Tuesday • July 29
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What does the title of this week ep mean? We’ve had 49 Hall of Famers on the program so far, including this week’s guests Y. A. Tittle and St. Louis Cardinals Great Larry Wilson.
Episode Segments:
 
Bearly Legal: Larry Wilson
The guys dish with Larry Wilson on his legendary toughness, being considered one of the greatest draft steals of all time, and proper tackling in the NFL.
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Bearly Legal: Y. A. Tittle
We get in the huddle with the HOF QB to talk about some of the highlights and lowlights from his 17 year career, including the iconic photo, and the 1963 Championship against the Bears.
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Bearly Legal: NFL News and Notes
The guys take a look around the NFL, comment on the situation in San Francisco with Mike Singletary, and talk about the Jekyll and Hyde play of the Bears this season.
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Bearly Legal: More NFL
The guys can’t belive Rex Grossman is a starter again. Especially over Donovan McNabb.
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Guest(s) Appearing on this Episode
Y.A. Tittle
Born Yelberton Abraham Tittle on October 24, 1926 in Marshall, Texas, this Pro Football Hall of Fame Inductee is better known as Y.A. to his fans. Tittle began is football career by playing college football at Louisiana State. He then began his pro football career with the Baltimore Colts of the All-American Football Conference in 1948, but in 1950 he joined the San Francisco 49ers. After playing for them through ten seasons, Tittle was traded to the New York Giants. As a Giant, Tittle set an NFL record by throwing 36 touchdown passes during the 1963 season. In 1964, Tittle retired from the game of football. In 1971, Tittle was inducted into the Pro Football Hall of Fame, after a career lasting 17 years and included 33,070 passing yards and 242 touchdowns. Although Tittle never won an NFL Championship, he did lead the Giants to three straight Eastern Division titles and was the first of only seven quarterbacks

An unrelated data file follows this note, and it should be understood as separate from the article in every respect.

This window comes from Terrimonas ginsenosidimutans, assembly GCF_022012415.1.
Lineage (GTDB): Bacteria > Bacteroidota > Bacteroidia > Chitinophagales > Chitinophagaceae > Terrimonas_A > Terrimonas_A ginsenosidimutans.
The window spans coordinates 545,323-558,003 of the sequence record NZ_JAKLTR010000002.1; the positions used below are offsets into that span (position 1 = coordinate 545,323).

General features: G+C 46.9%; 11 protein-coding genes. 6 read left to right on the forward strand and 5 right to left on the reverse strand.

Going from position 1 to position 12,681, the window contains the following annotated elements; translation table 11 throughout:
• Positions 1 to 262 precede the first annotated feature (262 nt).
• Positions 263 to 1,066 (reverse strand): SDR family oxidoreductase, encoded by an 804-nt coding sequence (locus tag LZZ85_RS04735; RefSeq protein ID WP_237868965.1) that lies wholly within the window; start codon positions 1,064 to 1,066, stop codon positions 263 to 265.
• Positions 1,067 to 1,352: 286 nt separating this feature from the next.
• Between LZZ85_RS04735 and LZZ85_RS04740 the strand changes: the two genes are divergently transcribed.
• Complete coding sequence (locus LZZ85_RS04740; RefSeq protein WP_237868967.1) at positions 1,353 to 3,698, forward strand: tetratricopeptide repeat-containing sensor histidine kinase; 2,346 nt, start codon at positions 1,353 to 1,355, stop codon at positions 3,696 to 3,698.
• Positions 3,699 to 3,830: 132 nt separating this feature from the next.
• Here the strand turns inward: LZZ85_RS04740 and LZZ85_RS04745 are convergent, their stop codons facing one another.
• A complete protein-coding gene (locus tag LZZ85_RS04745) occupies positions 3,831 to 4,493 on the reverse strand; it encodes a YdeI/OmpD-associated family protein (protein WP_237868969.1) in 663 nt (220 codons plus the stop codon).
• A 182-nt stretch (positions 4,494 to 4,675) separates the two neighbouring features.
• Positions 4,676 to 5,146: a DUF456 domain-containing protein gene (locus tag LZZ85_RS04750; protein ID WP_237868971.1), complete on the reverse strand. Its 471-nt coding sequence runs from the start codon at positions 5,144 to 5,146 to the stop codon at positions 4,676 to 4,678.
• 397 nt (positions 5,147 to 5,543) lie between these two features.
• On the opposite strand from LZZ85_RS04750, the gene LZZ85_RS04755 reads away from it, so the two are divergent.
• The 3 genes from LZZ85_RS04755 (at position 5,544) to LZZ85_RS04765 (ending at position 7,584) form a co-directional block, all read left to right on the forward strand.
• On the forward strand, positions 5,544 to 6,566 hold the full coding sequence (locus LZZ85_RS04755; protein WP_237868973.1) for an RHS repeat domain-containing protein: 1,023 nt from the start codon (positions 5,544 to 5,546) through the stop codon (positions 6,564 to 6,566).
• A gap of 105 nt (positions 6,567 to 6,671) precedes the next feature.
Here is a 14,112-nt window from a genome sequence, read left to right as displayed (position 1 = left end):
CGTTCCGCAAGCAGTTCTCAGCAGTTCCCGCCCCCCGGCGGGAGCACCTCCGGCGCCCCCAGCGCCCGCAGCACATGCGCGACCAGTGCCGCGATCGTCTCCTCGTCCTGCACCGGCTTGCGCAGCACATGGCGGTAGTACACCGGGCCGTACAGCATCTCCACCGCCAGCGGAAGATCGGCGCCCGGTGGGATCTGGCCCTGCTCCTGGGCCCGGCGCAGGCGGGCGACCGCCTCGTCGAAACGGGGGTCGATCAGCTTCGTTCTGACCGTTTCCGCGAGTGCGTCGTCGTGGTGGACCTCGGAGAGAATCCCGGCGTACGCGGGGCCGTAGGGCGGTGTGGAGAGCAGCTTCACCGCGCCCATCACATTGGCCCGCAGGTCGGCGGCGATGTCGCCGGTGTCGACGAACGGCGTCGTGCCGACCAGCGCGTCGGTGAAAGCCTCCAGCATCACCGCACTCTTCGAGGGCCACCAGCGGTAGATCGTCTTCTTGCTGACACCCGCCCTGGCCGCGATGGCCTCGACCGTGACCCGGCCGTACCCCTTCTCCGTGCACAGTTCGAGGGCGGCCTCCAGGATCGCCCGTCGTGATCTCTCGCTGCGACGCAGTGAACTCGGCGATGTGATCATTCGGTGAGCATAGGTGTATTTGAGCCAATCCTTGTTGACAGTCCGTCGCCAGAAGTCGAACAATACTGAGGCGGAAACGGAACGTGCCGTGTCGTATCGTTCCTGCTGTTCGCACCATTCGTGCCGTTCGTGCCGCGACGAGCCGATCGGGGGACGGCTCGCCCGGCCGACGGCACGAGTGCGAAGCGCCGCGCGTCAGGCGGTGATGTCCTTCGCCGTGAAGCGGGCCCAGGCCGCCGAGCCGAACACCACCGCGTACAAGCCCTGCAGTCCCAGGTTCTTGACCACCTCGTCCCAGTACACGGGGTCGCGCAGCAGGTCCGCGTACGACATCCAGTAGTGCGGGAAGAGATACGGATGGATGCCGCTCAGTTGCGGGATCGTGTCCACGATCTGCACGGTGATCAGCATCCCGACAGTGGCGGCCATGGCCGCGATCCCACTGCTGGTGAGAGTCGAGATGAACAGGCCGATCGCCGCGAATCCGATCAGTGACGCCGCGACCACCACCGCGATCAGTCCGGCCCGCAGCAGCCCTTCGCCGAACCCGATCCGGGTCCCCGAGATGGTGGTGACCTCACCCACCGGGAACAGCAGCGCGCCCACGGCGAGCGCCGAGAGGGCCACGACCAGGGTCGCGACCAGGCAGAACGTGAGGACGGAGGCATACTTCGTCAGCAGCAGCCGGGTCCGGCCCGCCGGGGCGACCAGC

Y.A. Tittle's Official Website

 
Larry Wilson
Despite his skill and adaptability, Wilson was not drafted until the 7th round of the 1960 NFL Draft by the St. Louis Cardinals. After originally playing as a cornerback, Wilson switched to free safety, and it was here that he found his place on the team. Not long after Wilson made the team, Defensive coordinator Chuck Drulis crafted a play that called for the free safety to take part in a blitz. The play was code-named "Wildcat", after Wilson's nickname. When the Cardinals first ran the safety blitz, the pressure was severe since most teams didn't (and still don't) expect a defensive back to take part in a pass rush. This single play also helped to set up today's defenses with the Blitz where the pass rush can come from anywhere. Wilson eventually made All-Pro honors eight times in his career. Wilson represented the Cardinals on eight Pro Bowl teams. During the 1966 NFL season, Wilson had at least one interception in seven consecutive games, en route to a 10-pick season that led his league. Jerry Kramer, a guard for the Green Bay Packers and author of Instant Replay, called Wilson "the finest football player in the NFL." Kramer described Wilson's play during an October 30, 1967 game, "...he fired up their whole team ... (h)is enthusiasm was infectious."[1] Wilson is renowned for not only playing, but intercepting a pass, with casts on both hands due to broken wrists. On the September 18, 2006 edition of SportsCenter, Mike Ditka challenged Terrell Owens' toughness by not playing for 2–4 weeks due to a broken finger. He citied Wilson's interception with casts on both hands as proof of a tougher football player. He ended his career with 52 career picks for 800 yards and five touchdowns. Wilson served as the Cardinals' interim head coach in 1979 after the dismissal of Bud Wilkinson, and was the franchise's general manager from 1980 through 1993. Wilson was inducted into the Pro Football Hall of Fame in 1978. In 1999, he was ranked number 43 on The Sporting News' list of the 100 Greatest Football Players, making him the highest-ranked player to have played a majority of his career with the Cardinal franchise. The team has also retired his uniform number 8. He was ranked #9 on NFL Network's list of the "Top 10 Draft Steals" in NFL history.

Larry's Career Stats